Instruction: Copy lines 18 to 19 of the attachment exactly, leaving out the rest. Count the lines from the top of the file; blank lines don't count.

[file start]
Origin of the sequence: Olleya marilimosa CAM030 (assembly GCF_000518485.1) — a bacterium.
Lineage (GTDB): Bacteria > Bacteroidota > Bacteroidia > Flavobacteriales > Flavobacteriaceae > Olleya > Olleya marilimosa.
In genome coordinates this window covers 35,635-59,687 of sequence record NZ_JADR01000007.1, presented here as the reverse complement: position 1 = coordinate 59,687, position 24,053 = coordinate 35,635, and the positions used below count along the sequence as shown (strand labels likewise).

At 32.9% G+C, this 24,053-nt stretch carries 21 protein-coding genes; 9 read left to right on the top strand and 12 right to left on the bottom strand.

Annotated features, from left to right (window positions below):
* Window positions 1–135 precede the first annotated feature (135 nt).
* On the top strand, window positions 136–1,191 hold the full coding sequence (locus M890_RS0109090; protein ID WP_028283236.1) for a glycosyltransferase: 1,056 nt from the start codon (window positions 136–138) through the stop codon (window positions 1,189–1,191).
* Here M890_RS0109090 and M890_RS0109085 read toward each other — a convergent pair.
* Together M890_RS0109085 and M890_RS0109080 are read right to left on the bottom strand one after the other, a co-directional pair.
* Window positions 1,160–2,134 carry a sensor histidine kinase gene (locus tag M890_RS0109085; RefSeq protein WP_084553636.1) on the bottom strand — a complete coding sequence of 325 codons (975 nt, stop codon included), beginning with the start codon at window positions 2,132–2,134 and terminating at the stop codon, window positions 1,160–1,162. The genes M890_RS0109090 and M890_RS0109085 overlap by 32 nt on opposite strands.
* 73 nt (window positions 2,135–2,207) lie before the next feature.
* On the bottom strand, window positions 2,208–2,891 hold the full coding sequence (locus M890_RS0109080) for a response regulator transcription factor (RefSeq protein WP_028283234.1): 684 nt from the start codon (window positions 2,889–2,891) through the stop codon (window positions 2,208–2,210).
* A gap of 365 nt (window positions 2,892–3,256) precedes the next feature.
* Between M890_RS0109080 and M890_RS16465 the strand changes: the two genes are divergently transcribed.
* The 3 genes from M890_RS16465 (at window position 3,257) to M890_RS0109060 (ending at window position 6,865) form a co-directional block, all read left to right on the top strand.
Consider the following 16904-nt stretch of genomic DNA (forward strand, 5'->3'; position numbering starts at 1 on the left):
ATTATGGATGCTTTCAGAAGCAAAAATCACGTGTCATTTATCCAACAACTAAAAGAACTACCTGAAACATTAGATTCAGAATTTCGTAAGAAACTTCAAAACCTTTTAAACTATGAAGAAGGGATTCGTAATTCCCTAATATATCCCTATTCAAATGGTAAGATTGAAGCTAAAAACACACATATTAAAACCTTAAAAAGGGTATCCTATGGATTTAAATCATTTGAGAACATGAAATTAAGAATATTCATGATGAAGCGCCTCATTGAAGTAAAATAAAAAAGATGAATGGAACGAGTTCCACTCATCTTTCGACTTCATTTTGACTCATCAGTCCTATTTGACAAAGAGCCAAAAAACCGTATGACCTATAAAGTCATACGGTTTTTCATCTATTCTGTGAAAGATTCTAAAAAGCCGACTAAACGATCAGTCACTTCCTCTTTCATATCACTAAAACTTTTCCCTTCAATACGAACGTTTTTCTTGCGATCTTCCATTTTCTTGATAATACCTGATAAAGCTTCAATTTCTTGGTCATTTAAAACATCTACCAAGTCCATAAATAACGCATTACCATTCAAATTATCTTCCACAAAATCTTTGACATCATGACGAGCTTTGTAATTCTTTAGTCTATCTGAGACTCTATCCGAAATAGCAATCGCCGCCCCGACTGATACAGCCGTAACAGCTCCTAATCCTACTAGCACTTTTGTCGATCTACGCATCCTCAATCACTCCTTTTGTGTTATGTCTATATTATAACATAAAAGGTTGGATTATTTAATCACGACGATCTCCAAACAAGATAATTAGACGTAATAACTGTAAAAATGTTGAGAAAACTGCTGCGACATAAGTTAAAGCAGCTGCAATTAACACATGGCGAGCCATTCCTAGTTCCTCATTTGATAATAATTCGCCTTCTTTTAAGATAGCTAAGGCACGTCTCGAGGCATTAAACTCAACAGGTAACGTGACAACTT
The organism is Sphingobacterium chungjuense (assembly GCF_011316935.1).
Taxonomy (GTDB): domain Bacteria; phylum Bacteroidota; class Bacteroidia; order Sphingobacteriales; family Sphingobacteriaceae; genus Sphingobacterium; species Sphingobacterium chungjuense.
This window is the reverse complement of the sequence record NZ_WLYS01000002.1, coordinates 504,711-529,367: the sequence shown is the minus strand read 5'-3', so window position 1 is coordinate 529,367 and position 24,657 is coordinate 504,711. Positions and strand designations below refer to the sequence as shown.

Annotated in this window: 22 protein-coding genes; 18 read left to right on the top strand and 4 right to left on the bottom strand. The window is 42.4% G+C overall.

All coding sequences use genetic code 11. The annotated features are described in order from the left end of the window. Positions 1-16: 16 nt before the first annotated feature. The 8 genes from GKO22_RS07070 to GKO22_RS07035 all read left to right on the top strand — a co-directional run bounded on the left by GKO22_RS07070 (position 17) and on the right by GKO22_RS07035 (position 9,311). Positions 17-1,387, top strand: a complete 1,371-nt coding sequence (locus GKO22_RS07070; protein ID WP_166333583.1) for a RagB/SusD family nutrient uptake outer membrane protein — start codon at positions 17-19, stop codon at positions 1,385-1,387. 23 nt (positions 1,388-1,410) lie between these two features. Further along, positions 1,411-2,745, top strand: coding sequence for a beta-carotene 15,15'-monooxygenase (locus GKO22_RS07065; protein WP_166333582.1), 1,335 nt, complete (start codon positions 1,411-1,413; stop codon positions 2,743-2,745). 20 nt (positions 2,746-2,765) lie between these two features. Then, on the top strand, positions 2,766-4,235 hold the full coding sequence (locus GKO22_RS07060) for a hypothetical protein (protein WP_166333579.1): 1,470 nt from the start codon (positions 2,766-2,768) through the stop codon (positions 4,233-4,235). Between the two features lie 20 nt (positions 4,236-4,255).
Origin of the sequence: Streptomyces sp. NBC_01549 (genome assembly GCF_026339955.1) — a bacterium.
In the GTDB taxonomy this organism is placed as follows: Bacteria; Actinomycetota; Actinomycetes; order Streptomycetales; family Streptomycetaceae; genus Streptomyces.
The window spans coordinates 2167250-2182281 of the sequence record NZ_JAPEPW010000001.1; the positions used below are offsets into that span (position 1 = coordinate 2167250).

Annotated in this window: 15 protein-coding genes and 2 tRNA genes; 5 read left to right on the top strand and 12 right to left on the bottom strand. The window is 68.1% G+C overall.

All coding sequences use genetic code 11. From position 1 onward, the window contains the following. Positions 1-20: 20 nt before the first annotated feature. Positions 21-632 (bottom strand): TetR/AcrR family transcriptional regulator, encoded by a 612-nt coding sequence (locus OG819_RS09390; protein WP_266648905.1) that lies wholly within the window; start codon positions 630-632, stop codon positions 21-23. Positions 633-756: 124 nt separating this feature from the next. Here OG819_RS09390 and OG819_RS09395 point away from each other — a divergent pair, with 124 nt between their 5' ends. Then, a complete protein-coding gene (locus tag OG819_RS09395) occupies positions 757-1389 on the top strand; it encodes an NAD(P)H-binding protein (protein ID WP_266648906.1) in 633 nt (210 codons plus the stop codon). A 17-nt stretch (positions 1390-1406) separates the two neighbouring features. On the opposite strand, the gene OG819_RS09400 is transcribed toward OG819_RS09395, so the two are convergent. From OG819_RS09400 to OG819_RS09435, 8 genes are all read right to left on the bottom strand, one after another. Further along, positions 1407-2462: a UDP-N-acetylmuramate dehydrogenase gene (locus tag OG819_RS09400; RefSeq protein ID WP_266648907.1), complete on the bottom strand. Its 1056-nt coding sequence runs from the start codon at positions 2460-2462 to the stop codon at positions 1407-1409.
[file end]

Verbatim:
The organism is Sphingobacterium chungjuense (assembly GCF_011316935.1).
Taxonomy (GTDB): domain Bacteria; phylum Bacteroidota; class Bacteroidia; order Sphingobacteriales; family Sphingobacteriaceae; genus Sphingobacterium; species Sphingobacterium chungjuense.